A good permeable pavement should drain significant quantities of water immediately through both the paving layer and paving base. This means that in all but the heaviest of rain events, very little water remains on the surface of the paving.
But what implications does this have for drainage? Do you still need surface drains for permeable paving? And do you need subsurface drainage? We’ll have a look at these common questions in this blog post.
Do you need surface drainage in a permeable pavement?
Short answer, yes. But not as many as in an impermeable pavement.
Whilst a good permeable pavement will usually drain all water through it, we can’t predict the weather! Surface drainage provides an additional safety net in preventing flooding off of the pavement in very heavy rain events.
We also can’t predict the future usage of the pavements we install. Whilst a good permeable pavement shouldn’t block under normal use, if something like sand is spilt on the pavement causing surface blockage, surface drains then become extremely important.
Surface drains also provide access points for cleaning the stormwater system should it become blocked in the future.
It’s for these reasons that most councils in Melbourne (who love permeable paving for the environmental benefits) still require surface drainage and surface falls on permeable pavements.
Do you need subsurface drainage?
The answer to this question is a little bit more complicated, and depends on a variety of site specific factors. So we’ll have a look at a few different scenarios. Remember, the primary aim of permeable paving is to get as much water to drain into the ground and water table as possible.
The best “rule of thumb” is visualise the pavement not as paving, but as a normal “soft” landscape element such as grass or a garden bed – and if you wouldn’t need subsurface drainage, then you probably don’t need it.
Sandy soils (with high drainage rates)
On sandy soils, soils that are free draining and relatively stable, then generally no subsurface drainage is required. Even in heavy rain events, the high drainage rates of the subsoil will be able to dissipate the water under the paving.
Clay soils (with low drainage rates)
On clay soils, the low drainage rates and more reactive soils mean that the decision whether to include subsurface drainage is a lot more complicated and is generally dependent on the gradient of the site. A variety of common scenarios are presented below.
On a flat site, or a site where ground falls away from the building
On a flat site, requirements for subsoil drainage are generally limited. Because the majority of water build up will occur on the slow-draining subsoil, it is essential that the subsoil is graded away from any building footings. It’s absolutely fine for water to build up in the permeable paving whilst waiting to slowly dissipate into the soil below, just as long as precautions are taken to protect adjacent structures and footings.
Normally on new developments in Melbourne, concrete pits are installed in all driveway areas as part of the drainage design. These pits typically need to be raised to finish surface level during driveway installations. During our permeable driveway pours, these pits are raised with permeable concrete which makes the walls permeable. If the subsoil can be graded towards the pits, then in heavy rain events when subsoil drainage rates cannot cope with the volume of water present, excess water can drain into the drainage pits through the permeable walls. See the schematic below for more detail.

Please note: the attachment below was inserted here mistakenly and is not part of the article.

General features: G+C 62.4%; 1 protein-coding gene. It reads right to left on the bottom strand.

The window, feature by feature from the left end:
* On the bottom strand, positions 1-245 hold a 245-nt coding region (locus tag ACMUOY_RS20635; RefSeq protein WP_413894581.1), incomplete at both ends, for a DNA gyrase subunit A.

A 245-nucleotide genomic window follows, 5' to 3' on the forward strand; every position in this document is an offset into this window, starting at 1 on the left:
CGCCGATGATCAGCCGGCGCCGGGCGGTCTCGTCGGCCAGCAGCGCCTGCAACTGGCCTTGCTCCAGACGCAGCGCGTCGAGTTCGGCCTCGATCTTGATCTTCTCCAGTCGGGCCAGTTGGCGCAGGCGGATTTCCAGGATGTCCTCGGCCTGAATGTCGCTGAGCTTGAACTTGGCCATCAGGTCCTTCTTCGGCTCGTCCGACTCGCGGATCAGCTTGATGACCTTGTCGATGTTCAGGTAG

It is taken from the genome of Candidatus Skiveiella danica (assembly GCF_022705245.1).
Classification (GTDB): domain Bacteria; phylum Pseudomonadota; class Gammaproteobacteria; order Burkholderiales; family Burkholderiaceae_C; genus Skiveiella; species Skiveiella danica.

In areas where there are no concrete pits (such as in tree protection zones where trenching is forbidden), then the grading of the subsoil needs to take into the account the expected amount of water that might puddle there. If building footings are of a concern, then additional subsoil drainage around the building footings may need to be installed, as per the detail below.
On a site that falls towards the buildings
On a site where the building is lower than the street and the driveway must slope down towards the building, then subsurface drainage is required. As a broad “rule of thumb”, anywhere you would need a surface strip drain, you will need subsurface drainage too.
But the location of the subsurface drainage isn’t the same as the location of the grate drain. When considering the location of the subsurface drain, it should be remembered that a build up of water could occur in the paving. Therefore, the surface drain should be located slightly further back from the garage slab (e.g. a metre or two) to prevent build up of water directly adjacent to the garage footings. We also grade the subsoil back away from the garage towards the subsurface drain. Then finally, in order to achieve satisfactory driveway gradients, we thicken the permeable concrete base over the subsurface drain as per the detail below.
What sort of subsurface drains should you use under a permeable pavement?
The design of the subsurface drainage should normally be part of scope of works for the project engineer. However, designers and engineers often omit permeable paving details due to a lack of standards for permeable paving.
Therefore we recommend that all subsurface drainage should utilise as a minimum 100 mm “AGI pipes” that are socked with a geotextile fabric to prevent blockage with fines over time, and to ensure good flow rates. All drainage trenches should be backfilled with a non-compressible, free draining material such as 14 mm bluestone screenings, or permeable concrete.
The subsurface drainage should also only be installed after the driveway excavations are completed, to ensure satisfactory subsoil grading.
We are able to complete subsoil drainage works as part of our excavation service, or they can be installed between the excavations and driveway pour by the project plumbers.